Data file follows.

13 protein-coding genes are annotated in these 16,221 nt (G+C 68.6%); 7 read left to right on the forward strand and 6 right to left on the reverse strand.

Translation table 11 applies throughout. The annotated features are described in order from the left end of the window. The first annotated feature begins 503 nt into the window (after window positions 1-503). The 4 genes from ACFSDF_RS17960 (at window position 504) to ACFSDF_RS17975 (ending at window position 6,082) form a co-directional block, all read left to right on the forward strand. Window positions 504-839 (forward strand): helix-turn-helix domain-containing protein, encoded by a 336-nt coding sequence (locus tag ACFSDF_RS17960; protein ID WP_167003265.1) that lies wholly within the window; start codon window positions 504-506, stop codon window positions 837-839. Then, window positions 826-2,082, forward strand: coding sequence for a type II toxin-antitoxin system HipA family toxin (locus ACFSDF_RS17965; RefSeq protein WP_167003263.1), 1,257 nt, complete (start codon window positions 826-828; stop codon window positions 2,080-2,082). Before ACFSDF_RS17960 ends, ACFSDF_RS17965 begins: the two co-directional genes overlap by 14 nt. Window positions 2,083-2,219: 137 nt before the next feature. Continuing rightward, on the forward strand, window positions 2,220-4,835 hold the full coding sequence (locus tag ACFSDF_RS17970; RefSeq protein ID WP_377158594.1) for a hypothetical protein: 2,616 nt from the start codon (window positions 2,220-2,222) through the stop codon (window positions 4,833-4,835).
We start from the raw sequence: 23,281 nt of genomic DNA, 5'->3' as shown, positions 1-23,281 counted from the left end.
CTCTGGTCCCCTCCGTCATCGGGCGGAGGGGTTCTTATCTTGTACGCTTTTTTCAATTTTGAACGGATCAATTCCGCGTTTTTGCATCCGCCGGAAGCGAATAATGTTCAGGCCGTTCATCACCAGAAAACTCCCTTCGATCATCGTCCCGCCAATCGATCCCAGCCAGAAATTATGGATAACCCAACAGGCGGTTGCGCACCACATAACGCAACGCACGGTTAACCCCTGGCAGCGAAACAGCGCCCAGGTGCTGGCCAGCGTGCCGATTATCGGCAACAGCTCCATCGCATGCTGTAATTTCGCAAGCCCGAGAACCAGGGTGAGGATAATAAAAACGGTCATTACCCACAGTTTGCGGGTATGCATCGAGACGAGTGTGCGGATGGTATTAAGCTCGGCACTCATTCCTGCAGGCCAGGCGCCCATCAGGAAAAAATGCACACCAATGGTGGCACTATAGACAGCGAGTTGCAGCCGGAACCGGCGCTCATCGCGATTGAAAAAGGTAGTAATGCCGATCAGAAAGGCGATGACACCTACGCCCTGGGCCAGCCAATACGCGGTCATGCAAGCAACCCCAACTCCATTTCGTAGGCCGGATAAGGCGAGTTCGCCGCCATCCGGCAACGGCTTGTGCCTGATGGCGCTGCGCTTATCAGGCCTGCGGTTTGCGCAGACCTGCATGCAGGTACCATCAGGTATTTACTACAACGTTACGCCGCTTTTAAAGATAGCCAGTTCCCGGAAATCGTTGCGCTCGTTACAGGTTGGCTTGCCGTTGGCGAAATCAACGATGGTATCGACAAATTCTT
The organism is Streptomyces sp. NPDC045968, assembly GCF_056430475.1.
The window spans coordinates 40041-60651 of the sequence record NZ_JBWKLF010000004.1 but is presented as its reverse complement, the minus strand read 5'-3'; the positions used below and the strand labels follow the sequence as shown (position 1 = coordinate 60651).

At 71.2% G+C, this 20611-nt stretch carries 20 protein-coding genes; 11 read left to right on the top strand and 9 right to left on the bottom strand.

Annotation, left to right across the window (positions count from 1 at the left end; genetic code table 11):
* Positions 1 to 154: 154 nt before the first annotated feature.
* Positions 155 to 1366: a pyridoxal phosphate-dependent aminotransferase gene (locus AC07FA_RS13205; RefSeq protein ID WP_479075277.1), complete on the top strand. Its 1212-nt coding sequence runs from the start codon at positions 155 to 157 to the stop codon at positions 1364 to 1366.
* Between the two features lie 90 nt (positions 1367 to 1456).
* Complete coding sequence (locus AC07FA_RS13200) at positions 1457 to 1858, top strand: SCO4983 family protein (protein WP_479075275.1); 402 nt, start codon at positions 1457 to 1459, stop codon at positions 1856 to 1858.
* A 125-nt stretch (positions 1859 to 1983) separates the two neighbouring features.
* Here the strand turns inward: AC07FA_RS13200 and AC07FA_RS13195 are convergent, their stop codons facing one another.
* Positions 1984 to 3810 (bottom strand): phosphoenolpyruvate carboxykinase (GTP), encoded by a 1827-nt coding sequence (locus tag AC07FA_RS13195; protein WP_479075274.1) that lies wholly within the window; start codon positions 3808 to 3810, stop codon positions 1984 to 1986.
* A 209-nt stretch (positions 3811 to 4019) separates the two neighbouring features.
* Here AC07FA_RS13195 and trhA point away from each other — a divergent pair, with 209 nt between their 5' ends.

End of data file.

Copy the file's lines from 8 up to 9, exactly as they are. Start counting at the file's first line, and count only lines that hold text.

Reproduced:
Annotation, left to right across the window (positions count from 1 at the left end; genetic code table 11):
* Positions 1 to 154: 154 nt before the first annotated feature.